“We have workforce training grants,” he said. “The challenge for us is to make sure to connect the dots and get the money down here to Attleboro.”
While the jewelry industry left the city decades ago, there is still a lot of manufacturing in the city, Hawkins said.
“It’s here in Attleboro,” he said. “The problem is nobody knows it’s here.”
Another company is Reeves Co., which has a plant just off North Avenue in Attleboro.
Reeves, which has done business in Attleboro since 1947, specializes in the manufacturing of name badges.
Vice President Preston Stevenson said his company has been looking for two additional employees for about three weeks.
He said the company has about 18 employees and needs two more.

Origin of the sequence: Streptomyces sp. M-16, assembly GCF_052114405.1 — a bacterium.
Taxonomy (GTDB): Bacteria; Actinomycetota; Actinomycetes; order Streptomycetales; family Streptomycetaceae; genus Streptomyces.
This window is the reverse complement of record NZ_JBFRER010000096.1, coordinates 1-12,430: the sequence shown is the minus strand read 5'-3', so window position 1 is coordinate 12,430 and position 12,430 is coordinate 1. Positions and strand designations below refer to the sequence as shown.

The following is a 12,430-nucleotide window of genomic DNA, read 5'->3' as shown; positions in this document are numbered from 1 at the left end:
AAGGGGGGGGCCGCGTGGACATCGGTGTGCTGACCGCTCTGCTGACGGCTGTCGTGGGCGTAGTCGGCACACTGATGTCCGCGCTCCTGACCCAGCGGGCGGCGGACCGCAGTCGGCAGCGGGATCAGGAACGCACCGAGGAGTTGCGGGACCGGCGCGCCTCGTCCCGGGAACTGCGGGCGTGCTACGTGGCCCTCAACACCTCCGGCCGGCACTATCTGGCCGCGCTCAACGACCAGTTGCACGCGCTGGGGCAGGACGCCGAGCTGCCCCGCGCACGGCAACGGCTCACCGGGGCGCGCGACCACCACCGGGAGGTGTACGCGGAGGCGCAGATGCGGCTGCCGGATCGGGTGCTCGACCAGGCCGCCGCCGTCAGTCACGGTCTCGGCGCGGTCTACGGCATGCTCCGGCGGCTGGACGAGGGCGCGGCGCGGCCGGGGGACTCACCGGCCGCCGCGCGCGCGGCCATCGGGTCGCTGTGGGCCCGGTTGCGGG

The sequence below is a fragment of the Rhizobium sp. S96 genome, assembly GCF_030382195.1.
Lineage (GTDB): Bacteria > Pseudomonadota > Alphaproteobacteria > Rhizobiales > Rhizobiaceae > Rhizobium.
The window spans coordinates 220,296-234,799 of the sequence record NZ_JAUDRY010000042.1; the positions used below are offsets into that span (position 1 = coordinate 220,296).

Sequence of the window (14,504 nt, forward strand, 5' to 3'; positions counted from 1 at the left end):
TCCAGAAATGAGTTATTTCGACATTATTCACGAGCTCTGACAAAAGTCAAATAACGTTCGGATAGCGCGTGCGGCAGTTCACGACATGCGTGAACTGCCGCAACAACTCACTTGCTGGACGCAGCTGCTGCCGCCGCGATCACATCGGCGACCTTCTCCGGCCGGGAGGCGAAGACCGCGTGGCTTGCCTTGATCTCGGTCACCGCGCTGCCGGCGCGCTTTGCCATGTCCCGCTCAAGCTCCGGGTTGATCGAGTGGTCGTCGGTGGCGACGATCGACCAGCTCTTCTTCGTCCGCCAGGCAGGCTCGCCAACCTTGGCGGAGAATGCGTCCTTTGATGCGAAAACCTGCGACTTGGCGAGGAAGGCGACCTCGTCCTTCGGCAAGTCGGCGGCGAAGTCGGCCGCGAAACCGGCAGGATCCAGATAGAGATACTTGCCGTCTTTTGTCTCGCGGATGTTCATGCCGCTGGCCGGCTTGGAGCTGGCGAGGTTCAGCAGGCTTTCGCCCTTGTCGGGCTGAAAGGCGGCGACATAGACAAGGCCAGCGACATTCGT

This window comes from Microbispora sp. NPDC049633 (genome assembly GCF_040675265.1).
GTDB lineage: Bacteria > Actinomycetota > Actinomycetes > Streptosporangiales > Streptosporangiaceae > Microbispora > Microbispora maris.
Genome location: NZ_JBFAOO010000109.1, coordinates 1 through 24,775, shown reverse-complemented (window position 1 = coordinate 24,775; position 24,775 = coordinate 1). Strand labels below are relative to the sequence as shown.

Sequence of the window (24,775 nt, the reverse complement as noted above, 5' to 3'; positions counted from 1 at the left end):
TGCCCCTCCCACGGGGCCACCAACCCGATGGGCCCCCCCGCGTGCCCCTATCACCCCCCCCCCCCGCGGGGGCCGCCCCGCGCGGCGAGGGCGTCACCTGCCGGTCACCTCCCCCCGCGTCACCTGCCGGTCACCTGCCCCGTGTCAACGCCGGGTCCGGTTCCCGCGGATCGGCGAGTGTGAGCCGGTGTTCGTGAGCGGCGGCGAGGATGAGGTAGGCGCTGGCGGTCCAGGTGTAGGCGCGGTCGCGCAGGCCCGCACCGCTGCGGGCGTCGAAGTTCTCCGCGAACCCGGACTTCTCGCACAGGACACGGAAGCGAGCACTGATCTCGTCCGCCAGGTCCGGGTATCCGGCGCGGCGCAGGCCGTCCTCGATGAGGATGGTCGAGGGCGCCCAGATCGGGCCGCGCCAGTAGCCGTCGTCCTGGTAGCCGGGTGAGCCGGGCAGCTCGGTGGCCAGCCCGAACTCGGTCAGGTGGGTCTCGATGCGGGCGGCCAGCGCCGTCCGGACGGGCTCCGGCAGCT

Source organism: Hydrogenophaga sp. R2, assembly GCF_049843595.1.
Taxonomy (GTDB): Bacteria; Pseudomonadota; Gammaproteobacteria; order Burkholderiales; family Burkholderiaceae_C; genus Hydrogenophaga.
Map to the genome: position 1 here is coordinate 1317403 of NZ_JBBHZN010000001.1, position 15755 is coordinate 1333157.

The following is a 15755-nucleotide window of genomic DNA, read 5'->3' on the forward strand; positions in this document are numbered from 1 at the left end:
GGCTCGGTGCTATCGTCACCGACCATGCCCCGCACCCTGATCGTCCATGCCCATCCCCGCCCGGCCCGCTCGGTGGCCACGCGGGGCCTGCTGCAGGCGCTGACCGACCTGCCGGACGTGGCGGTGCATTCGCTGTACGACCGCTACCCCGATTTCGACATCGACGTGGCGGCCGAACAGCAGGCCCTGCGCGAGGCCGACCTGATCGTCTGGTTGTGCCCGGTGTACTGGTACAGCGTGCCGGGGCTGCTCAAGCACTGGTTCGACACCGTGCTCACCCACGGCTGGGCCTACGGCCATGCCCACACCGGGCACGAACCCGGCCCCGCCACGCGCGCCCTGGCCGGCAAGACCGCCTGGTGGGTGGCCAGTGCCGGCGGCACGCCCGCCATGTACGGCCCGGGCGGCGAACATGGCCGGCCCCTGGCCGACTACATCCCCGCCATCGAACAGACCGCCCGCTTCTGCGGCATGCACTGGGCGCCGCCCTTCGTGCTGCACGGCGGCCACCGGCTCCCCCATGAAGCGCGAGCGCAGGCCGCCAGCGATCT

“It’s not easy,” he said noting that the company has tried using Indeed and other online employment websites.
“We’d make appointments with people and a lot don’t show up,” Stevenson said.
And sometimes those who showed interest don’t return calls.
Stevenson said word-of-mouth used to take care of their hiring needs, but that’s not true anymore.
At Technical Hardfacing and Machining Inc. on Extension Street, owner Casey Holt said the company is always looking for Class A machinists.
He said the company finally found a skilled person who will start next week, but the firm needs two more.
Holt said finding a Class A machinist is as hard as finding a 200 carat diamond.
“You might find one in 20 years,” he said. “They are very rare in this geography.”
He echoed Stevenson’s complaint that sometimes appointments for interviews are made, but the person doesn’t show up.
Holt also uses online employee search websites like Indeed to find workers.
THM makes parts for the oil and gas industry.